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How to become an industrial designer in Australia: careers in design

Industrial designers are involved during the design and development phase of products. The scope of their work is very large and encompasses everything from surgical equipment through to home wares and furniture. Industrial designers are required to improve functionality, ergonomics and aesthetic appeal of products. They draft designs, choose materials, refine their designs and specify manufacturing methods.
Pathways

Being an industrial designer: daily duties

Industrial designers are involved in product development, working with other professionals to ensure functionality and style are blended in product design. They draft, plan and test products to ensure they are safe and usable before becoming available o the public. Other daily duties include drawing product designs, selecting appropriate materials for their designs, running health and safety checks and ensuring budgets are being adhered to.

Tasks:

  • Draw up plans for products and prototypes
  • Select functional and cost-effective materials
  • Adhere to a product’s safety guidelines
  • Adapt to industry-related trends and advances
Skills

Being an industrial designer: skills for success

Industrial designers need to have both technical and creative skills. As the nature of their work is often project based, they must have the ability to work well with others in large groups or teams, displaying collaborative skills. They need to be able to incorporate the perspectives of others into their work. The ability to adapt to new methods of production, design tools and manufacturing equipment is also essential. Industrial designers need excellent time management skills and the ability to work to deadlines and budgets.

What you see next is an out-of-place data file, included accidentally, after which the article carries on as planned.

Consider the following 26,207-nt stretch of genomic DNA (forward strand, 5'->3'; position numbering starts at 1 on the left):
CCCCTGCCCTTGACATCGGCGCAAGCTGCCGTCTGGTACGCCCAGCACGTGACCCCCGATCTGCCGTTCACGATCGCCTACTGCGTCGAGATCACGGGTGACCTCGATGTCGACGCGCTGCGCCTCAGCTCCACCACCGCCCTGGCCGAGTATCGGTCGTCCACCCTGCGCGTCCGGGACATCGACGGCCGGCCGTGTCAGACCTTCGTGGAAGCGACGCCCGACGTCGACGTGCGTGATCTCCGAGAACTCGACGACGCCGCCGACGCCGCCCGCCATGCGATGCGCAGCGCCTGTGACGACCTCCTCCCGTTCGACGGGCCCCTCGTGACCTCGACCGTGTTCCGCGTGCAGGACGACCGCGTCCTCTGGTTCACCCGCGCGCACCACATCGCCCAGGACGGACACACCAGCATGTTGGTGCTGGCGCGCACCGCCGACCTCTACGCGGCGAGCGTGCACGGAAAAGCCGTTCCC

Skills/attributes
  • Excellent time management
  • Able to work as part of a team
  • Ability to adapt and change
  • Training in computer aided design software
  • Creative and technical skills
  • Specs

    Specialised roles within design

    Industrial designers can pursue many different career specialisations, with the right skills, experience and education.
    • Furniture designer
      Furniture designers understand the design and manufacturing processes of furniture. They create furniture that is functional, safe, comfortable and aesthetically pleasing and are involved in the process from designing drafts through to manufacture.
    • Transport designer
      Transport designers create new and improved designs for cars, trucks, trams and trains. They are involved in various planning and testing exercises before manufacturing and delivery phases of projects.
    • Sustainable design consultant
      Sustainable design consultants design and promote products and production processes with an emphasis on environmental sustainability.
    Pathways

    Educational pathways for industrial designers

    Industrial designers have many study pathways available to them to work in this field. They can tailor pathways to suit design specialisations and personal circumstances.
    • Start your career
      Find a course to teach you about the principles and processes of industrial design.
    • Strengthen your skills
      Improve your chances of success in breaking into the industrial design field with t these necessary skills.
    • Build your resume
      Set yourself apart form the crowd by gaining additional qualifications and experience.
    • Industry requirements
      Once you have finished your degree and have work experience, you can apply to become a member of the Design Institute of Australia.
    • Finding Work
      Put your training to good use and get the best professional head start in your design career. Emphasise your personal strengths and achievements in your resume and target your cover letter to the job description listed.
    • Employment Prospects
      Strong growth in jobs for industrial designers is predicted over the next five years.

    Resources for Industrial designer

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